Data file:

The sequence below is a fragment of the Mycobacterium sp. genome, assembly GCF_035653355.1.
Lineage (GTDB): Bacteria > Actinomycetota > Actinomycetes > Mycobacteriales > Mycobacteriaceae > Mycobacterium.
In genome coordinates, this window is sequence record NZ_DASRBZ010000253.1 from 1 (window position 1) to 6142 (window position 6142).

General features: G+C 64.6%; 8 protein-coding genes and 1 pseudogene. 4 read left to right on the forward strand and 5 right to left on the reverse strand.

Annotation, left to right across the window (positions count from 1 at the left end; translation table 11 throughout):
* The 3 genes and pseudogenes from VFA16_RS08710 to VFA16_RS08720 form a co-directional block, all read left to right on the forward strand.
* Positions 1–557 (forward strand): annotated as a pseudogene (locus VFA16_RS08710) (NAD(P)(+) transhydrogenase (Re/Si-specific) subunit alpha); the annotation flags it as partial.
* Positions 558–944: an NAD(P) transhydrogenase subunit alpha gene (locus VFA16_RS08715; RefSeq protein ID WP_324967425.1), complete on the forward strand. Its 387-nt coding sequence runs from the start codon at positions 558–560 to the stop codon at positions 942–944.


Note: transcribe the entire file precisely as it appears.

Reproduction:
The sequence below is a fragment of the Mycobacterium sp. genome, assembly GCF_035653355.1.
Lineage (GTDB): Bacteria > Actinomycetota > Actinomycetes > Mycobacteriales > Mycobacteriaceae > Mycobacterium.
In genome coordinates, this window is sequence record NZ_DASRBZ010000253.1 from 1 (window position 1) to 6142 (window position 6142).

General features: G+C 64.6%; 8 protein-coding genes and 1 pseudogene. 4 read left to right on the forward strand and 5 right to left on the reverse strand.

Annotation, left to right across the window (positions count from 1 at the left end; translation table 11 throughout):
* The 3 genes and pseudogenes from VFA16_RS08710 to VFA16_RS08720 form a co-directional block, all read left to right on the forward strand.
* Positions 1–557 (forward strand): annotated as a pseudogene (locus VFA16_RS08710) (NAD(P)(+) transhydrogenase (Re/Si-specific) subunit alpha); the annotation flags it as partial.
* Positions 558–944: an NAD(P) transhydrogenase subunit alpha gene (locus VFA16_RS08715; RefSeq protein ID WP_324967425.1), complete on the forward strand. Its 387-nt coding sequence runs from the start codon at positions 558–560 to the stop codon at positions 942–944.